Are You Normal, Do You Want to Be and What Does This Have to Do with Happiness?

Rorschach_blot_01During a reunion of friends I hadn’t seen for a year, we met over dinner and each shared our progress toward personal and professional goals.  In the process of sharing events of her year one friend disclosed that she’s motivated by trying to prove to her family that she is as smart as her high-achieving  “specialist doctor” brother.

When she confessed that this stems back to childhood she recounted some of the verbal attacks and labels she has endured at the hands of this brother even now (although they are both highly educated professionals.)  The rest of us at the table were horrified, visibly shaken and some teary-eyed to hear and see the pain she has endured.  By contrast, she was surprised at our reaction. What was dysfunction with a capital D to the rest of us was normal family relations to her.

In a Psychology Today article, Peter Kramer discusses the concept of normal from two angles

As the experience of mid-century shows, we can hold two forms of normality in mind—normal as free of defect, and normal as sharing the human condition, which always includes variation and vulnerability. We may be entering a similar period of dissociation, in which risk and pathology become separated from abnormality—or an era in which abnormality is universal and unremarkable.

We are used to the concept of medical shortcomings; we face disappointing realizations—that our triglyceride levels and our stress tolerance are not what we would wish. Normality may be a myth we have allowed ourselves to enjoy for decades, sacrificed now to the increasing recognition of differences. The awareness that we all bear flaws is humbling. But it could lead us to a new sense of inclusiveness and tolerance, recognition that imperfection is the condition of every life.—Peter Kramer

I always equated normal with boring, so it was never my goal. According to my kids and friends I succeeded. As a matter of fact, my kids don’t mind reminding me from time to time with “You’re weird.”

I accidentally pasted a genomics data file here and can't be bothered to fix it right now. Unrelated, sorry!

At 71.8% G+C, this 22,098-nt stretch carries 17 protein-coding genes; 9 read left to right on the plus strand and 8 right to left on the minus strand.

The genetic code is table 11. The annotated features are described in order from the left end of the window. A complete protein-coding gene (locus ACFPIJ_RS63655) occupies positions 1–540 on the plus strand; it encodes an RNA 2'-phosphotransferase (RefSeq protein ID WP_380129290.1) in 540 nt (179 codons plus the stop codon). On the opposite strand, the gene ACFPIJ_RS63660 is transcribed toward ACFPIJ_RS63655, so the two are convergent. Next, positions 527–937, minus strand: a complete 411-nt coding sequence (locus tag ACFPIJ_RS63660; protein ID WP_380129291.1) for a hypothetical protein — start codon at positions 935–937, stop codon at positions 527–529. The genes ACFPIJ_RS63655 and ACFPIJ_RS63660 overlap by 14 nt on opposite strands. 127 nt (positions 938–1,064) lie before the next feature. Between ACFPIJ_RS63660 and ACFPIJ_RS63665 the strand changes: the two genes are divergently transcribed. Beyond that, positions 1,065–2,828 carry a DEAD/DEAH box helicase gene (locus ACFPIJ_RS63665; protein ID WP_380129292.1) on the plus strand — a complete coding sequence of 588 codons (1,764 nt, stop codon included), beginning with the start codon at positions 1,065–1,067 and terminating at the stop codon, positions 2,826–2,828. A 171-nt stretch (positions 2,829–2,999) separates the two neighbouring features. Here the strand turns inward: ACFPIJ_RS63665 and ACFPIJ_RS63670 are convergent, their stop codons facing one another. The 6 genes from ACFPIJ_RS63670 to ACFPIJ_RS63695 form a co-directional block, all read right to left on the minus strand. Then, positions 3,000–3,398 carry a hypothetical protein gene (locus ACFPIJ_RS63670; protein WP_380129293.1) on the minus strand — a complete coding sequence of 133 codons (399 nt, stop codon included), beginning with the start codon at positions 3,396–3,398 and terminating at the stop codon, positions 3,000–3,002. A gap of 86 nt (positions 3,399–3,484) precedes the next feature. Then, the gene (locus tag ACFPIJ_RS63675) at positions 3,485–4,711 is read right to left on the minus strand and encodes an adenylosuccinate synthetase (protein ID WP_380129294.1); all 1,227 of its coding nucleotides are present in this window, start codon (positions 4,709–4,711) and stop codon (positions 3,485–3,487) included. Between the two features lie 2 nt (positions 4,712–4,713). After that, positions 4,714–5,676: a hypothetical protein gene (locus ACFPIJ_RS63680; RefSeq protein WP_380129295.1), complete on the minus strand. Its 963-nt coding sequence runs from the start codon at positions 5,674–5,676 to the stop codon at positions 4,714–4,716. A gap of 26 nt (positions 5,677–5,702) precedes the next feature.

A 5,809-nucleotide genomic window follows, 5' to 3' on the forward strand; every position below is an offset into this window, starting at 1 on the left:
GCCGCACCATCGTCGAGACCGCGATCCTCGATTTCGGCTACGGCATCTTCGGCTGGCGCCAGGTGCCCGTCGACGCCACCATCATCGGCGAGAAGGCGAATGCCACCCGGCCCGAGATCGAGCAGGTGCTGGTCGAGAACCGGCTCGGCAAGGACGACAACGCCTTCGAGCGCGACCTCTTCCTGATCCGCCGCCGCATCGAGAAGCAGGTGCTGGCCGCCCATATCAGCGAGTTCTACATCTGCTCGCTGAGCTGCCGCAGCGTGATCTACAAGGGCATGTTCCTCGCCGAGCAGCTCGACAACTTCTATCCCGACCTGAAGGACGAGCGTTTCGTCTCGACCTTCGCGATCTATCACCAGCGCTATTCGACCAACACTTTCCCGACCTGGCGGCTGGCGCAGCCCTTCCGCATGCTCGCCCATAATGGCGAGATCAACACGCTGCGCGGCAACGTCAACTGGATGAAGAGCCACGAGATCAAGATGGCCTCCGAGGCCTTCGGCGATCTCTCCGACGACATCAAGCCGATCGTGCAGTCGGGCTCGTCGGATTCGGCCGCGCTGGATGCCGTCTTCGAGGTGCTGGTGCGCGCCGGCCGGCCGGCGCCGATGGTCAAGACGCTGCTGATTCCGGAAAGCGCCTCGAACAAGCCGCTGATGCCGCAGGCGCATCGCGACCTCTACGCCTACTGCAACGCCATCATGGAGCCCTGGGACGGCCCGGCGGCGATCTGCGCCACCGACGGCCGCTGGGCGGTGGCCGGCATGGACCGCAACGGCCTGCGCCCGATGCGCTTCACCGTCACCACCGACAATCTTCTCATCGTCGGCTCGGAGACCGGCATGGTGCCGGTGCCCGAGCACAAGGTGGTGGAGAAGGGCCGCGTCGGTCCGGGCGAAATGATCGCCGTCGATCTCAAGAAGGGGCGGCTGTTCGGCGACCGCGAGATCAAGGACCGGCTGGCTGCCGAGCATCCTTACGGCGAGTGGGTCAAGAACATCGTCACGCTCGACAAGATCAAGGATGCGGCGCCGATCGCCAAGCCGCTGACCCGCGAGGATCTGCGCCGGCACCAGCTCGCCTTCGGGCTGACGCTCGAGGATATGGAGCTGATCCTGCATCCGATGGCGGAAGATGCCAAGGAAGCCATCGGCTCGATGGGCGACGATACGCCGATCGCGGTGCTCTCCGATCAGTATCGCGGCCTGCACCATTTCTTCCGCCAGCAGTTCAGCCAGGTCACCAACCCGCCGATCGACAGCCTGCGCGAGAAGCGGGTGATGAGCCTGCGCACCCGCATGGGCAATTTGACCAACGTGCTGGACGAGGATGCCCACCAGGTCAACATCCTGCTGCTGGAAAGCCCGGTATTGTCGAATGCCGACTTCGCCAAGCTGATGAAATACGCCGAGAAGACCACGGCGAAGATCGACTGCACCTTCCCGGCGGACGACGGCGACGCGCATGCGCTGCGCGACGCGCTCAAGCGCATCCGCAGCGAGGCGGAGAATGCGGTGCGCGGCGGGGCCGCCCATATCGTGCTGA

“Good!” I think to myself, “I’m still on track.”

One of my favorite Twilight Zone TV episodes shows a scene of a doctor and nurse standing in a darkened room at the bedside of a patient whose face is fully bandaged. She has undergone experimental surgery to correct her disfigurement so she will be allowed to remain in the State. This is the  eleventh and final surgical attempt to make her beautiful. If this doesn’t work she’ll be cast out to live in a village with other freaks.

As the doctor and nurse remove the bandages, the doctor comments to the nurse that Janet, the patient, is a beautiful person no matter what a face looks like.  When they remove the last layer of bandages and Janet is revealed as a beautiful human female, the audience is confused for a moment.  When the staff turns on the lights we see that all of the staff  have pig-like faces.

Fearful over her fate, Janet runs out into the hall , past a State broadcast on complete conformity.  She runs into a room where she finds herself face-to-face with a horrifying sight,  a handsome human male, Walter Smith. The episode ends with Walter taking Janet to the village where others of her kind live.

Normal is very much what we decide it to be.

What we accept as normal can change as our goals, desires, and situations change. I believe that the source of  some of our unhappiness is discontent with what has become normal in our lives and failure to do anything about it. It’s a proven fact that to make changes in our lives we have to adopt new habits. That means resetting whatever was once normal for us.

The ever popular goal of  losing weight, for example, requires not just eating less and exercising more, but adopting a new lifestyle. If sleeping in and stuffing your face with donuts is your normal, it’s likely you will need to create new behaviors which when repeated over and over become your normal that will help you reach your weight loss goal.

Part of what lead to the demise of the Rorschach test (also known as the Ink Blot Test–see one of the images above) was the suspicion that the results of this projective personality test told us more about the examiner than the subjects.

Perhaps it’s time to recognize, as Peter Kramer proposes, that we let go of the myth of normality. It may be a useful construct for intellectual discussion and research, but in our daily lives recognizing and accepting imperfection in ourselves and others is one key to being happy. The next key, of course, is giving ourselves permission to change what we consider normal as we reach for new goals and rethink what relationships and experiences we want as part of our lives.